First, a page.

A phase I/II study of the protease inhibitor indinavir in children with HIV infection

Brigitta U. Mueller, John Sleasman, Robert P. Nelson, Sharon Smith, Paul J. Deutsch, William Ju, Seth M. Steinberg, Frank M. Balis, Paul F. Jarosinski, Pim Brouwers, Goutam Mistry, Gregory Winchell, Sheryl Zwerski, Shizuko Sei, Lauren V. Wood, Steve Zeichner, Philip A. Pizzo

Research output: Contribution to journalArticlepeer-review

65 Scopus citations


Background. Indinavir, an inhibitor of the human immunodeficiency virus type 1 (HIV-1) protease, is approved for the treatment of HIV infection in adults when antiretroviral therapy is indicated. We evaluated the safety and pharmacokinetic profile of the indinavir free-base liquid suspension and the sulfate salt dry-filled capsules in HIV-infected children, and studied its preliminary antiviral and clinical activity in this patient population. In addition, we evaluated the pharmacokinetic profile of a jet-milled suspension after a single dose. Methods. Previously untreated children or patients with progressive HIV disease despite antiretroviral therapy or with treatment- associated toxicity were eligible for this phase I/II study. Three dose levels (250 mg/m2, 350 mg/m2, and 500 mg/m2 per dose given orally every 8 h) were evaluated in 2 age groups (<12 years and ≤12 years). Indinavir was initially administered as monotherapy and then in combination with zidovudine and lamivudine after 16 weeks. Results. Fifty-four HIV-infected children (ages 3.1 to 18.9 years) were enrolled. The indinavir free-base suspension was less bioavailable than the dry-filled capsule formulation, and therapy was changed to capsules in all children. Hematuria was the most common side effect, occurring in 7 (13%) children, and associated with nephrolithiasis in 1 patient. The combination of indinavir, lamivudine, and zidovudine was well tolerated. The median CD4 cell count increased after 2 weeks of indinavir monotherapy by 64 cells/mm3, and this was sustained at all dose levels. Plasma ribonucleic acid levels decreased rapidly in a dose-dependent way, but increased toward baseline after a few weeks of indinavir monotherapy. Conclusions. Indinavir dry-filled capsules are relatively well tolerated by children with HIV infection, although hematuria occurs at higher doses. Future studies need to evaluate the efficacy of indinavir when combined de novo with zidovudine and lamivudine.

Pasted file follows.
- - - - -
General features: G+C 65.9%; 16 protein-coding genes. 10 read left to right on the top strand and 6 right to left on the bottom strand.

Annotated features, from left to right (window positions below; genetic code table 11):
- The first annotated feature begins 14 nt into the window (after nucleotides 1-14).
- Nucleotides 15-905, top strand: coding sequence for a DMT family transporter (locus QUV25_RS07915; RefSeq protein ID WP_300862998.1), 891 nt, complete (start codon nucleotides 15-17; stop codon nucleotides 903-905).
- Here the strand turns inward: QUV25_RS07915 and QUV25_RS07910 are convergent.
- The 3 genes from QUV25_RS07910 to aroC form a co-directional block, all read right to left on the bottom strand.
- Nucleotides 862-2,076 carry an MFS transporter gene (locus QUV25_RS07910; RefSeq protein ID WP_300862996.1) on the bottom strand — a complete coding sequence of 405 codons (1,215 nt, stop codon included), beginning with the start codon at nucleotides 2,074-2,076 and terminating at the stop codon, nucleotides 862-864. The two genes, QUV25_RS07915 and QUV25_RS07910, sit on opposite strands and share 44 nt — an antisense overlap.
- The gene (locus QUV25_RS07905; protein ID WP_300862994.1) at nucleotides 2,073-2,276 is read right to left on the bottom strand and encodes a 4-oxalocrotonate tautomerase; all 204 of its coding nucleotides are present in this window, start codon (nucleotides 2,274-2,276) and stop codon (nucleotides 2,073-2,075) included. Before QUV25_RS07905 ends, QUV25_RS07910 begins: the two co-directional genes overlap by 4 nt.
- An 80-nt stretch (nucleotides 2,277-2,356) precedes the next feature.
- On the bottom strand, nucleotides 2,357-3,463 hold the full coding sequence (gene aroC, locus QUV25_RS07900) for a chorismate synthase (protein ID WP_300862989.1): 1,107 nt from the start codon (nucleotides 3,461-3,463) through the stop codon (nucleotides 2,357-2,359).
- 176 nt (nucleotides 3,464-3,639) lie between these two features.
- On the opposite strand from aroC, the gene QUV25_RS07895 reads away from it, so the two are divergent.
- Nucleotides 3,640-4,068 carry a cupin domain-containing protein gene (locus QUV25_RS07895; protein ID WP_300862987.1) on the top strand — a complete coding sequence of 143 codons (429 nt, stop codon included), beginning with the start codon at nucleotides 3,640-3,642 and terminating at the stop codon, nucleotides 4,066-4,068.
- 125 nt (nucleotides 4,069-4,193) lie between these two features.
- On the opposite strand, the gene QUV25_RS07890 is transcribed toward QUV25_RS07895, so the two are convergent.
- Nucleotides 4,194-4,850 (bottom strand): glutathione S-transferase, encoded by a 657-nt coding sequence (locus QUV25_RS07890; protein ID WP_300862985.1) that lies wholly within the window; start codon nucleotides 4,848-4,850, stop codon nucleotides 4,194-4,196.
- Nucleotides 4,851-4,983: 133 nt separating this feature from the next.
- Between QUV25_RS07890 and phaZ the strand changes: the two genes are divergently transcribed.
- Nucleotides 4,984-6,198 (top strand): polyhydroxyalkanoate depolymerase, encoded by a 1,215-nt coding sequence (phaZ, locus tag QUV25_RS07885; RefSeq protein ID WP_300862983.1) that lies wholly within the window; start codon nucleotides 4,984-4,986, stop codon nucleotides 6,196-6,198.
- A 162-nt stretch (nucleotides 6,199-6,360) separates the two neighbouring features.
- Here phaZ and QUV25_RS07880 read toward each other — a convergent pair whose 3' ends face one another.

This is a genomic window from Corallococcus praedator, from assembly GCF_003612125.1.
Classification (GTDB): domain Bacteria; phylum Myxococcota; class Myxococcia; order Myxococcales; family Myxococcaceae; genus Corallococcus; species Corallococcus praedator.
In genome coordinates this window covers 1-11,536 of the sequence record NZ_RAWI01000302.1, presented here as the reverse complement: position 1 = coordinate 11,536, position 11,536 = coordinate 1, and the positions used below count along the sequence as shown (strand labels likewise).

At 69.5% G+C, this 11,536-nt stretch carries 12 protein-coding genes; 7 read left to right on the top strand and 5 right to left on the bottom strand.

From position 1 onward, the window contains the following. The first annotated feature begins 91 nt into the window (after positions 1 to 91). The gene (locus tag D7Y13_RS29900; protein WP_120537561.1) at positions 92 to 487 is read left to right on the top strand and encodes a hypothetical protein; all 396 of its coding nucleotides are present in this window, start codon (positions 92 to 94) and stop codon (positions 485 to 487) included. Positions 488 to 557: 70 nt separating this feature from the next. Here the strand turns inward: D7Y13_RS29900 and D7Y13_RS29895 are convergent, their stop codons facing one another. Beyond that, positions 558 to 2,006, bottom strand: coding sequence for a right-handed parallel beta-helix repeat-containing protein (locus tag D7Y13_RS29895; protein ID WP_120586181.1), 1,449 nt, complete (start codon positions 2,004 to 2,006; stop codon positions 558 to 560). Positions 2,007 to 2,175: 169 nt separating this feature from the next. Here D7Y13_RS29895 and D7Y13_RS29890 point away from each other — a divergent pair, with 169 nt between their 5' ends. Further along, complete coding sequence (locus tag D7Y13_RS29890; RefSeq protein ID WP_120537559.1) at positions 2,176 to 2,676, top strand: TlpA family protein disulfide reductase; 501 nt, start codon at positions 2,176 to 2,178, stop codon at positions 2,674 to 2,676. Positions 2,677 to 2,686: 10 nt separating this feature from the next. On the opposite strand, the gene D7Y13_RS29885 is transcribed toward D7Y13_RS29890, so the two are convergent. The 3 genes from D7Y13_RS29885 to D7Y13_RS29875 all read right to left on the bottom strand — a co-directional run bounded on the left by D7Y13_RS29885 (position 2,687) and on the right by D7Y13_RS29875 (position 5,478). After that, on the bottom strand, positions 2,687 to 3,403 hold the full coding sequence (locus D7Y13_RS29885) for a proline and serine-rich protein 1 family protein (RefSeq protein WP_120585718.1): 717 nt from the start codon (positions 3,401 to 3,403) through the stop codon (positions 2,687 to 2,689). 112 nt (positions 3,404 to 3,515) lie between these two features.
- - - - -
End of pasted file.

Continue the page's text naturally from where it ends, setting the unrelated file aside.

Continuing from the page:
Original languageEnglish (US)
Pages (from-to)101-109
Number of pages9
Issue number1 I
StatePublished - Jul 1 1998
Externally publishedYes


  • CD4 cells
  • Child
  • HIV-1
  • Pharmacokinetics
  • Protease inhibitor

ASJC Scopus subject areas

  • Pediatrics, Perinatology, and Child Health

Fingerprint Dive into the research topics of 'A phase I/II study of the protease inhibitor indinavir in children with HIV infection'. Together they form a unique fingerprint.

Cite this